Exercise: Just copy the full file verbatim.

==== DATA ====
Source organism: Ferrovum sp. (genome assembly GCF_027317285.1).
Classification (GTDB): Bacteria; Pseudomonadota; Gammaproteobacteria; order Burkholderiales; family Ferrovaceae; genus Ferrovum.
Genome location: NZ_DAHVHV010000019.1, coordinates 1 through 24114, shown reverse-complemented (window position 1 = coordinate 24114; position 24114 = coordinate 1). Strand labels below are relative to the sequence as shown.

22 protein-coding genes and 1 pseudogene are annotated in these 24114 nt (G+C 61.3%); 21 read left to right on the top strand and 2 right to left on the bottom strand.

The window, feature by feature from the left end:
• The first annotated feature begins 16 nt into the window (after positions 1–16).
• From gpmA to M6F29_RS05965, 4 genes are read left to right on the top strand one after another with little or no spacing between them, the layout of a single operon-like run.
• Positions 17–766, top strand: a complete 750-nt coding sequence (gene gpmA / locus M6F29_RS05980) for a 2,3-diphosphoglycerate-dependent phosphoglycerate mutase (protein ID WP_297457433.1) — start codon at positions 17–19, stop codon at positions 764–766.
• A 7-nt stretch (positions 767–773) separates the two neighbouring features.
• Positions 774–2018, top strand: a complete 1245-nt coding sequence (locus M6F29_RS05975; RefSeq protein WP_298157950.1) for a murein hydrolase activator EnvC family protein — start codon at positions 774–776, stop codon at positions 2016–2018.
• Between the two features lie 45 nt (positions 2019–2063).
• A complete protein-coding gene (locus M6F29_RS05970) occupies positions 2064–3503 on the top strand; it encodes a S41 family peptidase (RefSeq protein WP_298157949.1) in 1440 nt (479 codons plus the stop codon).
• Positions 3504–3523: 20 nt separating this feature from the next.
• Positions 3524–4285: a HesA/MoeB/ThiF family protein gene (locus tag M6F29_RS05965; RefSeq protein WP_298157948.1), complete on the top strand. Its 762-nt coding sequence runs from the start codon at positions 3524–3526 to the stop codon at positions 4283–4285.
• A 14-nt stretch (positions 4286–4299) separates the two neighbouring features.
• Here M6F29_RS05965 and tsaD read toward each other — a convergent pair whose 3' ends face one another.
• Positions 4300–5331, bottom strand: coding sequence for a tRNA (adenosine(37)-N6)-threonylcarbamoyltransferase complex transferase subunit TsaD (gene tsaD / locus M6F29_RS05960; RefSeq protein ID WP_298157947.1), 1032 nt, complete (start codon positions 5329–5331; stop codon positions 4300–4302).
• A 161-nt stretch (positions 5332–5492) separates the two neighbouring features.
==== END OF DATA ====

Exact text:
Source organism: Ferrovum sp. (genome assembly GCF_027317285.1).
Classification (GTDB): Bacteria; Pseudomonadota; Gammaproteobacteria; order Burkholderiales; family Ferrovaceae; genus Ferrovum.
Genome location: NZ_DAHVHV010000019.1, coordinates 1 through 24114, shown reverse-complemented (window position 1 = coordinate 24114; position 24114 = coordinate 1). Strand labels below are relative to the sequence as shown.

22 protein-coding genes and 1 pseudogene are annotated in these 24114 nt (G+C 61.3%); 21 read left to right on the top strand and 2 right to left on the bottom strand.

The window, feature by feature from the left end:
• The first annotated feature begins 16 nt into the window (after positions 1–16).
• From gpmA to M6F29_RS05965, 4 genes are read left to right on the top strand one after another with little or no spacing between them, the layout of a single operon-like run.
• Positions 17–766, top strand: a complete 750-nt coding sequence (gene gpmA / locus M6F29_RS05980) for a 2,3-diphosphoglycerate-dependent phosphoglycerate mutase (protein ID WP_297457433.1) — start codon at positions 17–19, stop codon at positions 764–766.
• A 7-nt stretch (positions 767–773) separates the two neighbouring features.
• Positions 774–2018, top strand: a complete 1245-nt coding sequence (locus M6F29_RS05975; RefSeq protein WP_298157950.1) for a murein hydrolase activator EnvC family protein — start codon at positions 774–776, stop codon at positions 2016–2018.
• Between the two features lie 45 nt (positions 2019–2063).
• A complete protein-coding gene (locus M6F29_RS05970) occupies positions 2064–3503 on the top strand; it encodes a S41 family peptidase (RefSeq protein WP_298157949.1) in 1440 nt (479 codons plus the stop codon).
• Positions 3504–3523: 20 nt separating this feature from the next.
• Positions 3524–4285: a HesA/MoeB/ThiF family protein gene (locus tag M6F29_RS05965; RefSeq protein WP_298157948.1), complete on the top strand. Its 762-nt coding sequence runs from the start codon at positions 3524–3526 to the stop codon at positions 4283–4285.
• A 14-nt stretch (positions 4286–4299) separates the two neighbouring features.
• Here M6F29_RS05965 and tsaD read toward each other — a convergent pair whose 3' ends face one another.
• Positions 4300–5331, bottom strand: coding sequence for a tRNA (adenosine(37)-N6)-threonylcarbamoyltransferase complex transferase subunit TsaD (gene tsaD / locus M6F29_RS05960; RefSeq protein ID WP_298157947.1), 1032 nt, complete (start codon positions 5329–5331; stop codon positions 4300–4302).
• A 161-nt stretch (positions 5332–5492) separates the two neighbouring features.